April 2019

Urban Wildlife teaser image
These days virtually every city has some form of urban wildlife inhabiting it, and I’m not just talking about pigeons or stray cats. For instance, New York City has recorded incursions of coyotes, and I’ve personally seen raccoons in Queens. Houston is famous for its vultures but some more exotic species are occasionally encountered – alligators have been known to venture very close to the city center after floods. Bryan-College Station is no stranger to this phenomenon. Coyotes are probably the largest visitors, perhaps chasing the armadillos that scrounge around for food at night.

Here in East Hokkaido, Japan, Kushiro has its own assortment of wild residents, and they are surprisingly unafraid of humans or traffic.

I’ve driven past huge sika deer grazing by the roadside so close that you could practically reach out of your car window and touch them. This country’s legendary red crowned cranes can be spotted in areas feeding just on the edge of town. Once while driving I had to yield to a huge crane crossing the street, acting like it owned the place. A particularly thrilling moment came when I spotted dozens of Steller’s’ sea eagles perched on sea ice in a harbor not too far from here.

Asian northern foxes are surprisingly common in Kushiro, and not nearly as shy was I would have thought. There are a few foxes resident in my neighborhood. They seem to come down from the hill to find forage, and they can turn up at any time of day. The top picture shows one wandering about in broad daylight just as I was about to set out for lunch.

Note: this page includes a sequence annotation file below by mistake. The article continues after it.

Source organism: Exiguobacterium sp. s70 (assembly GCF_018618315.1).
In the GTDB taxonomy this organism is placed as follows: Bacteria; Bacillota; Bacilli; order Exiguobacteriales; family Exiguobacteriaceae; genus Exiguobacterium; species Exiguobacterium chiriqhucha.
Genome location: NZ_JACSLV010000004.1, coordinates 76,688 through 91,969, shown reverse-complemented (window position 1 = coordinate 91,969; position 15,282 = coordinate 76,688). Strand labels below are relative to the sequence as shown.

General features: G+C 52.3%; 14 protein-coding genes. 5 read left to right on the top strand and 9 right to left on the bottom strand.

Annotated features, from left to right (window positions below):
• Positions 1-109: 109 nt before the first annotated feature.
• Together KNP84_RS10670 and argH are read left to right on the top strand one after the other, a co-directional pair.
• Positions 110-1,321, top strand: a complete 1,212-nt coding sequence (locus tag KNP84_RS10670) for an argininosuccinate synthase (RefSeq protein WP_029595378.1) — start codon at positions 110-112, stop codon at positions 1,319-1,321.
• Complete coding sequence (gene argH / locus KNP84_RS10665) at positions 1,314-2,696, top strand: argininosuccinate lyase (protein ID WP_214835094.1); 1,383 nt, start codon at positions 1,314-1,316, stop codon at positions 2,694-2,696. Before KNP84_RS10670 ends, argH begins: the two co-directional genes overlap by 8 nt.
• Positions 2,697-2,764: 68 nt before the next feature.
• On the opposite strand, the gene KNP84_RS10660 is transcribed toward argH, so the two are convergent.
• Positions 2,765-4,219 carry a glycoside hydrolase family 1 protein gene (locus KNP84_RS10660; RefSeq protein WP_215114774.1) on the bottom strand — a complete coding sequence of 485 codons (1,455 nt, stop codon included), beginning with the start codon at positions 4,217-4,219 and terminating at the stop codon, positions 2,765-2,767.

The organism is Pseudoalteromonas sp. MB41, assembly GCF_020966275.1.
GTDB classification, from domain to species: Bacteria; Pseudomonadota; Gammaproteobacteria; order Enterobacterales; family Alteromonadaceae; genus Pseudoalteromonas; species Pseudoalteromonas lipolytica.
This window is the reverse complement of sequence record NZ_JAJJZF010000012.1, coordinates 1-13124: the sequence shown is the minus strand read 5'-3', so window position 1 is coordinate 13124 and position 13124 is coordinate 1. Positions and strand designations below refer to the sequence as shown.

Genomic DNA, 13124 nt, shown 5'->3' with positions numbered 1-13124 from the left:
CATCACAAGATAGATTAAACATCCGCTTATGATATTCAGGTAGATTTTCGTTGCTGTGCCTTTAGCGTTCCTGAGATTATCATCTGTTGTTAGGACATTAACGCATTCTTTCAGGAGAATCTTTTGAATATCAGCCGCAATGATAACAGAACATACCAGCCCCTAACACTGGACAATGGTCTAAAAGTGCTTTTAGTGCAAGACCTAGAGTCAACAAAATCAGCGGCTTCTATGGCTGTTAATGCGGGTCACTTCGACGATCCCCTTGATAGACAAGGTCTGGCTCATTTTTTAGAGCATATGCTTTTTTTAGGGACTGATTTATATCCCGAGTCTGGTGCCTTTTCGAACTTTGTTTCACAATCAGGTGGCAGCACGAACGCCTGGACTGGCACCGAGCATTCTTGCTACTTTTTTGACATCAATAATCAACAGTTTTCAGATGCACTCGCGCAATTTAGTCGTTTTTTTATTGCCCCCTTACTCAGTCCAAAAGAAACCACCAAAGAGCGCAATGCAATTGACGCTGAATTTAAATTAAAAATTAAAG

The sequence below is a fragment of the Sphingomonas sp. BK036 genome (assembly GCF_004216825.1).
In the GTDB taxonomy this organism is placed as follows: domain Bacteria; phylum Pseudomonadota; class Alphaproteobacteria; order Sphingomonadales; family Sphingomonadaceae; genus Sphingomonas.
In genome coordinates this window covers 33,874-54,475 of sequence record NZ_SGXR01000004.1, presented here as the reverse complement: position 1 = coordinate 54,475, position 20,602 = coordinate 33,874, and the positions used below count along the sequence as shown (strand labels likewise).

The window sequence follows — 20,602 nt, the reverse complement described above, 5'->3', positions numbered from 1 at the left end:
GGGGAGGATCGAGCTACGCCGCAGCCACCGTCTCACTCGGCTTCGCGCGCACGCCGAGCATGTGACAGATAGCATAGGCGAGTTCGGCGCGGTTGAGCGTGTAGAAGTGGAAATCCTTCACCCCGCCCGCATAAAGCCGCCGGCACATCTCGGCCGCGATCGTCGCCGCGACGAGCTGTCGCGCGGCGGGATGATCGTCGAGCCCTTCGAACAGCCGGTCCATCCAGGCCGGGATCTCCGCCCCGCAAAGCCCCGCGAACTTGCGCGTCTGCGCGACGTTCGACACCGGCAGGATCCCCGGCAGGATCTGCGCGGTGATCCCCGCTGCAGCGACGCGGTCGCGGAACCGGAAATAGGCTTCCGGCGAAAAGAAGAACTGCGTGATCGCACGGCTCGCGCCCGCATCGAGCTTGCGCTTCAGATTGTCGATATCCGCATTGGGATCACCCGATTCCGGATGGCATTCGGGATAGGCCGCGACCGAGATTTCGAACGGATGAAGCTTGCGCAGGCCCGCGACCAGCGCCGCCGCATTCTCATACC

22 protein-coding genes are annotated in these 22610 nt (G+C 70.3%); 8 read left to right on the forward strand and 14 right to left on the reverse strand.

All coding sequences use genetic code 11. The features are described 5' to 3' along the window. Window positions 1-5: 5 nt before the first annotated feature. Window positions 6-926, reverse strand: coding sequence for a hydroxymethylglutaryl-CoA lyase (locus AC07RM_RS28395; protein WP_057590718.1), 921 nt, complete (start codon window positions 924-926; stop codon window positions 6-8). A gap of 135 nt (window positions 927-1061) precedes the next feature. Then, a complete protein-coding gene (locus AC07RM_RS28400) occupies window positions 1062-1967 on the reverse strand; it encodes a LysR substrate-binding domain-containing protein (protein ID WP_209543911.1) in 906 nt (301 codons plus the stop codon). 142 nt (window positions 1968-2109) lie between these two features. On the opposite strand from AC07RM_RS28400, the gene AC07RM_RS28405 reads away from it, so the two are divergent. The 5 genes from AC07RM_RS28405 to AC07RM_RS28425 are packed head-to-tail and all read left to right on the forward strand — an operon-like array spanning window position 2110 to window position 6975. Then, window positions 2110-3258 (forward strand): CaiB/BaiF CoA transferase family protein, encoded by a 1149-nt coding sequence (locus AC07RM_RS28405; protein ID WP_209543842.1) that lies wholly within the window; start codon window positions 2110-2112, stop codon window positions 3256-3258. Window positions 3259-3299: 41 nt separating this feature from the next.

These are harmless examples. Unfortunately rising encounters between Japanese and wildlife doesn’t always end well.

This nation suffers from a relatively high rate of bear casualties and fatalities. The arrival of spring sees older people venturing into the woods surrounding the edges of towns in search of wild vegetables to harvest. If they go alone then too often they run into huge higuma (brown bears) awoken from hibernation and out looking for their own food. A cousin of the grizzly, when a higuma is surprised by a human the result is almost always deadly for the poor unfortunate nature enthusiast.

The authorities here do their best to sound the alarm, posting notices of bear sightings everywhere and urging wild vegetable fans to never travel out in the woods alone but to always travel in groups and make plenty of noise while hiking. But every year far too many ignore this advice unfortunately.

--- Nathanial Gronewold
Nathanial Gronewold is a Masters student in the College of Agriculture & Life Sciences
 

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